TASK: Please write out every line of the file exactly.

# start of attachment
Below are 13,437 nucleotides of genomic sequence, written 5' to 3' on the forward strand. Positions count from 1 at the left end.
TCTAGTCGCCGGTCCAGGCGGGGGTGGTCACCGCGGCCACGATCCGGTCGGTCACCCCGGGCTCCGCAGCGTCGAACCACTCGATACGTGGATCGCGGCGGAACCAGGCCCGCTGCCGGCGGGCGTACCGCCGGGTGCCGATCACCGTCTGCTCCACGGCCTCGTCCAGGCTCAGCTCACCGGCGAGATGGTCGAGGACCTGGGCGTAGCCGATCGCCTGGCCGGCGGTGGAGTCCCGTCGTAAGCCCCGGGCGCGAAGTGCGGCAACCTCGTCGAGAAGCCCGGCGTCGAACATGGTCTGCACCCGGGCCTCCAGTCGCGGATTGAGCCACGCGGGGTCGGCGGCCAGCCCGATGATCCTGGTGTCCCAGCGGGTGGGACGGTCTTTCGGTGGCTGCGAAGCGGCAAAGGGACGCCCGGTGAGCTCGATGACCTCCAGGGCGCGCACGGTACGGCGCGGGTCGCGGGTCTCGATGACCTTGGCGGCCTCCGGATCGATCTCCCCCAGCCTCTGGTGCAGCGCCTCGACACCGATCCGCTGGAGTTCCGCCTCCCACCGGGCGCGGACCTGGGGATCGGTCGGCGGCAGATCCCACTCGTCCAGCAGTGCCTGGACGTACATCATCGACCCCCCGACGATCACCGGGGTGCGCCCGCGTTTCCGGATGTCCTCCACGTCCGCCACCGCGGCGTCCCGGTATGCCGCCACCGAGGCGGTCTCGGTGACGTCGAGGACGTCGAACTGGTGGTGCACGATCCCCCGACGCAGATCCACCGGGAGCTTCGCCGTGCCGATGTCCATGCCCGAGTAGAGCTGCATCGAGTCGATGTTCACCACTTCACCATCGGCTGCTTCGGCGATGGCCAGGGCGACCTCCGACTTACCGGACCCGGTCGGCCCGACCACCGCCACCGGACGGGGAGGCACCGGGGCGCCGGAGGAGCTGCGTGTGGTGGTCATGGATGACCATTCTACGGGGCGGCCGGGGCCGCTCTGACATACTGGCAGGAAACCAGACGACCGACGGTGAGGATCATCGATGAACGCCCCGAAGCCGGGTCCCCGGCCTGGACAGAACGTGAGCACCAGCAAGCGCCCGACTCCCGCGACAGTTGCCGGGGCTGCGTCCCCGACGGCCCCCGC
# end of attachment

Below are 13,437 nucleotides of genomic sequence, written 5' to 3' on the forward strand. Positions count from 1 at the left end.
TCTAGTCGCCGGTCCAGGCGGGGGTGGTCACCGCGGCCACGATCCGGTCGGTCACCCCGGGCTCCGCAGCGTCGAACCACTCGATACGTGGATCGCGGCGGAACCAGGCCCGCTGCCGGCGGGCGTACCGCCGGGTGCCGATCACCGTCTGCTCCACGGCCTCGTCCAGGCTCAGCTCACCGGCGAGATGGTCGAGGACCTGGGCGTAGCCGATCGCCTGGCCGGCGGTGGAGTCCCGTCGTAAGCCCCGGGCGCGAAGTGCGGCAACCTCGTCGAGAAGCCCGGCGTCGAACATGGTCTGCACCCGGGCCTCCAGTCGCGGATTGAGCCACGCGGGGTCGGCGGCCAGCCCGATGATCCTGGTGTCCCAGCGGGTGGGACGGTCTTTCGGTGGCTGCGAAGCGGCAAAGGGACGCCCGGTGAGCTCGATGACCTCCAGGGCGCGCACGGTACGGCGCGGGTCGCGGGTCTCGATGACCTTGGCGGCCTCCGGATCGATCTCCCCCAGCCTCTGGTGCAGCGCCTCGACACCGATCCGCTGGAGTTCCGCCTCCCACCGGGCGCGGACCTGGGGATCGGTCGGCGGCAGATCCCACTCGTCCAGCAGTGCCTGGACGTACATCATCGACCCCCCGACGATCACCGGGGTGCGCCCGCGTTTCCGGATGTCCTCCACGTCCGCCACCGCGGCGTCCCGGTATGCCGCCACCGAGGCGGTCTCGGTGACGTCGAGGACGTCGAACTGGTGGTGCACGATCCCCCGACGCAGATCCACCGGGAGCTTCGCCGTGCCGATGTCCATGCCCGAGTAGAGCTGCATCGAGTCGATGTTCACCACTTCACCATCGGCTGCTTCGGCGATGGCCAGGGCGACCTCCGACTTACCGGACCCGGTCGGCCCGACCACCGCCACCGGACGGGGAGGCACCGGGGCGCCGGAGGAGCTGCGTGTGGTGGTCATGGATGACCATTCTACGGGGCGGCCGGGGCCGCTCTGACATACTGGCAGGAAACCAGACGACCGACGGTGAGGATCATCGATGAACGCCCCGAAGCCGGGTCCCCGGCCTGGACAGAACGTGAGCACCAGCAAGCGCCCGACTCCCGCGACAGTTGCCGGGGCTGCGTCCCCGACGGCCCCCGC